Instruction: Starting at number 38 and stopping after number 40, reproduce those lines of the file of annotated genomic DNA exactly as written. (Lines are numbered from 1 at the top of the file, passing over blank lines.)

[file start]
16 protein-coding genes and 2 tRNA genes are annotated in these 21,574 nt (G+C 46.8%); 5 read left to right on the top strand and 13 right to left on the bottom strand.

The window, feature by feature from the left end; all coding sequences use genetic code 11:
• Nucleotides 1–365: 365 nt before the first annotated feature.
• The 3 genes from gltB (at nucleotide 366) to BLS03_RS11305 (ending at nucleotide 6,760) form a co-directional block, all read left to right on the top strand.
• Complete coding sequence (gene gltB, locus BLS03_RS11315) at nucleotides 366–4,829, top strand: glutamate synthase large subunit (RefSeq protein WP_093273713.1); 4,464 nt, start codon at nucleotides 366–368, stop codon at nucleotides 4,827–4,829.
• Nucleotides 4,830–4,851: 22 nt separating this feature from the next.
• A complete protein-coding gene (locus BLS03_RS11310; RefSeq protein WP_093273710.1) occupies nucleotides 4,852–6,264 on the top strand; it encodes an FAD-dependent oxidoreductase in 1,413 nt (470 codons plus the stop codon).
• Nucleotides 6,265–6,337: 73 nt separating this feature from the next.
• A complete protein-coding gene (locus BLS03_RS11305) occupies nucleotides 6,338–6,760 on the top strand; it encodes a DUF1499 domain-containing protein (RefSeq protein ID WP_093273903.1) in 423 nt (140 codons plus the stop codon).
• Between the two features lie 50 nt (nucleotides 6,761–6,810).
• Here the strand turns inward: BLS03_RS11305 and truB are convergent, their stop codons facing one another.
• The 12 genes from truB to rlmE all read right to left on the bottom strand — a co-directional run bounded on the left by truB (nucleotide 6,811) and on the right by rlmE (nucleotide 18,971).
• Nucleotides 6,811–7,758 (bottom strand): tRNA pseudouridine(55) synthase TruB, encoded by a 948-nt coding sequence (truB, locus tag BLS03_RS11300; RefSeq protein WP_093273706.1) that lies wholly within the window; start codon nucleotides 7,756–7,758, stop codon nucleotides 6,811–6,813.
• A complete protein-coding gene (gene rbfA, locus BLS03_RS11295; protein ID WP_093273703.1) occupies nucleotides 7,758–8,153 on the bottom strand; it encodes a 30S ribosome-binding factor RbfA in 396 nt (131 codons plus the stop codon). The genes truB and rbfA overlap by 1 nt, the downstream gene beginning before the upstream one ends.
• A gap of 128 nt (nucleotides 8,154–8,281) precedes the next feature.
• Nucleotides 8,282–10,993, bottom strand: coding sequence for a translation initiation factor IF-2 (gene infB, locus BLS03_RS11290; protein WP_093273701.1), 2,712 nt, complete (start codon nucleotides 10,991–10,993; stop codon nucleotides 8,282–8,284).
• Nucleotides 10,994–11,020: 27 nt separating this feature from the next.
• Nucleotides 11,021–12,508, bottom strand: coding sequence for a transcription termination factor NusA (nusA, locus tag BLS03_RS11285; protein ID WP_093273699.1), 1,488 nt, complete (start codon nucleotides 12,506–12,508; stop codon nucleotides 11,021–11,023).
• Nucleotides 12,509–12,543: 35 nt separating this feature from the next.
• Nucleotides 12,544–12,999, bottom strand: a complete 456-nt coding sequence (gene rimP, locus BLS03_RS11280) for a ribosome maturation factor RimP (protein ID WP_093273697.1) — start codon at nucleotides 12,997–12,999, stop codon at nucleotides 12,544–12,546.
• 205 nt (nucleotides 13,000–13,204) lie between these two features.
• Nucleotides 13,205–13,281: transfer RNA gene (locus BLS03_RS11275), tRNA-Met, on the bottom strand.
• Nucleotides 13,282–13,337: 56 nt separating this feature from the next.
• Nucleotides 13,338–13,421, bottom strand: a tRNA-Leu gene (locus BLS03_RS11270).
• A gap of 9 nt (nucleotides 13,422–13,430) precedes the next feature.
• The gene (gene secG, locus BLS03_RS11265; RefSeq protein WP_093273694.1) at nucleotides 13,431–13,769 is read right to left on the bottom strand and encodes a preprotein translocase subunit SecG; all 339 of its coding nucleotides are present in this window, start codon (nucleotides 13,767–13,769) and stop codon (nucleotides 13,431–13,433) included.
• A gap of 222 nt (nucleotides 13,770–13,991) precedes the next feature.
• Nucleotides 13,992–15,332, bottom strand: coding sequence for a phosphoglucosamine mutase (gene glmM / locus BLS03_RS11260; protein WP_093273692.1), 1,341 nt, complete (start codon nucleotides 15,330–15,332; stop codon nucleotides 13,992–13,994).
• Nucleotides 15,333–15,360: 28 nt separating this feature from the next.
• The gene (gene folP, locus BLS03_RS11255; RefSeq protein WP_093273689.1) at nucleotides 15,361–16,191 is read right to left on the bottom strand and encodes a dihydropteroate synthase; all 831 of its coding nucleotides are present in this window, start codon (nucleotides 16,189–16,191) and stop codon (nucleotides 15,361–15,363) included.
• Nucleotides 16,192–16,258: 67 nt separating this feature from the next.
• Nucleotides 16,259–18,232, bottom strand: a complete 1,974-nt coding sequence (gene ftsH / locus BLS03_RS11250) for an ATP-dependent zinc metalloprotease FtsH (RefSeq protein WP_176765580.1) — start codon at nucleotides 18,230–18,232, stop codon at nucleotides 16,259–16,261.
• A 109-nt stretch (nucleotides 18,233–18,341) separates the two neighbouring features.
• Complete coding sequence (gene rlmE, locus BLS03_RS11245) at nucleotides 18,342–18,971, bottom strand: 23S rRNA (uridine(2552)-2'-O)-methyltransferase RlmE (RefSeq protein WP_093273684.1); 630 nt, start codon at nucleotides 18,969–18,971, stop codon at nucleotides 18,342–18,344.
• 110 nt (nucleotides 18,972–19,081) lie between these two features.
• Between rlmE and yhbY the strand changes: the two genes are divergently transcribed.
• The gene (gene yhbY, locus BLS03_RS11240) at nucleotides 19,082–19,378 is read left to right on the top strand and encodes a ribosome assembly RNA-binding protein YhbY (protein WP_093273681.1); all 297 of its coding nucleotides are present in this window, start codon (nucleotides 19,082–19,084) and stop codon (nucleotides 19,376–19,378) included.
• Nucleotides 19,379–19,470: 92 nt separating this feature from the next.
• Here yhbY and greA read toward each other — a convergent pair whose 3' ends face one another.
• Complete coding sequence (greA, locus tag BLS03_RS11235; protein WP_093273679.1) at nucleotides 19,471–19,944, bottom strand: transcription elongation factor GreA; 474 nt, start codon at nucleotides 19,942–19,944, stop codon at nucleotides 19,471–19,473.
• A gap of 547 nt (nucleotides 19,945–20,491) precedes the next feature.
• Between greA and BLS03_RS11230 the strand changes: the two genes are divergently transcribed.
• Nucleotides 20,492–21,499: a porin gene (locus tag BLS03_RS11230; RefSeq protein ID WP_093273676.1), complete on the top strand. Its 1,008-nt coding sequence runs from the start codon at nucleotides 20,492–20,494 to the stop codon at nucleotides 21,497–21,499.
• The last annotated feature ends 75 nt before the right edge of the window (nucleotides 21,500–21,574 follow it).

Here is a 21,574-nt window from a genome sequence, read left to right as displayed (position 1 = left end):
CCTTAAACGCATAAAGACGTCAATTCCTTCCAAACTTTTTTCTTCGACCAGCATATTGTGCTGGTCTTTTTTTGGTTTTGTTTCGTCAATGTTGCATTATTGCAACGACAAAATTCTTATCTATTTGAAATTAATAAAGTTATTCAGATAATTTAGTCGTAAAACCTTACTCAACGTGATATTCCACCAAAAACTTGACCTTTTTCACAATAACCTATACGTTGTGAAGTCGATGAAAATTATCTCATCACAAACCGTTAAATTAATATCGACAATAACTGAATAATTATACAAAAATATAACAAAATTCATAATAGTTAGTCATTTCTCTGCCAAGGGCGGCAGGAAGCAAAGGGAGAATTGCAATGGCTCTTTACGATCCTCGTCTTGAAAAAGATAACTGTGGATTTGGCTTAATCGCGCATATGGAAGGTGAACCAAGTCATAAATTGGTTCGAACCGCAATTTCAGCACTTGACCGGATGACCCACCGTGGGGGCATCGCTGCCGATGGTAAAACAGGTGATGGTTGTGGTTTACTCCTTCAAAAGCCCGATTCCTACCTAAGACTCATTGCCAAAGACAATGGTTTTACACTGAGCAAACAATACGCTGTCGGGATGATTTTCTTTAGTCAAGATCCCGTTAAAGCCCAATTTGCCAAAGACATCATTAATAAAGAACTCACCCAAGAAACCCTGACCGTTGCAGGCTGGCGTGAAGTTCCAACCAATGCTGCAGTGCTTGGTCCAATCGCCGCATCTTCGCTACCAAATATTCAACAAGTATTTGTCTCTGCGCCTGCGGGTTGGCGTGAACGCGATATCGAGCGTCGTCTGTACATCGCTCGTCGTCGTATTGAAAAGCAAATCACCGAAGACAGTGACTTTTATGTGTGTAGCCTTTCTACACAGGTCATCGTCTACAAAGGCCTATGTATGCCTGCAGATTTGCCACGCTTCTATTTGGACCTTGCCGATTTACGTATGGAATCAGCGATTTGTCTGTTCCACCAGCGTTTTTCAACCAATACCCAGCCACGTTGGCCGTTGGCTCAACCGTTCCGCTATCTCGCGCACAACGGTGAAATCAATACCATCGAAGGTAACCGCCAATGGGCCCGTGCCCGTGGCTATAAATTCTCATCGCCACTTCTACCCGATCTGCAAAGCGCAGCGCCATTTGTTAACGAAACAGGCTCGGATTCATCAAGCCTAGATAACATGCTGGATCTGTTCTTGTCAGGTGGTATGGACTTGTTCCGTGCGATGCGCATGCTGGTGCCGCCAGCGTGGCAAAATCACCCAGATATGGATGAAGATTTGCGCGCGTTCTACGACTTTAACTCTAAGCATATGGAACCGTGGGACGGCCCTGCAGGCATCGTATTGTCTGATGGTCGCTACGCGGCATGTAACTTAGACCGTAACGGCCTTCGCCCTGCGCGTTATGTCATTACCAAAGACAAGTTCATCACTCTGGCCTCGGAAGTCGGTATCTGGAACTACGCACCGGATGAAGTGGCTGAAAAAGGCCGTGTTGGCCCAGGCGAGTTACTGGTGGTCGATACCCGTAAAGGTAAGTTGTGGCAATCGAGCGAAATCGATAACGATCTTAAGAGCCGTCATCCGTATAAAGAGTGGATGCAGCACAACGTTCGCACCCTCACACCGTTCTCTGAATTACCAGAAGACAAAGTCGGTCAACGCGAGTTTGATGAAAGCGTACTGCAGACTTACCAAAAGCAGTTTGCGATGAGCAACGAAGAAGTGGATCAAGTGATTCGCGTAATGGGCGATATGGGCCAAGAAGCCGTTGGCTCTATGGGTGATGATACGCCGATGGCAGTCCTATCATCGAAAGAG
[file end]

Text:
• Nucleotides 19,379–19,470: 92 nt separating this feature from the next.
• Here yhbY and greA read toward each other — a convergent pair whose 3' ends face one another.
• Complete coding sequence (greA, locus tag BLS03_RS11235; protein WP_093273679.1) at nucleotides 19,471–19,944, bottom strand: transcription elongation factor GreA; 474 nt, start codon at nucleotides 19,942–19,944, stop codon at nucleotides 19,471–19,473.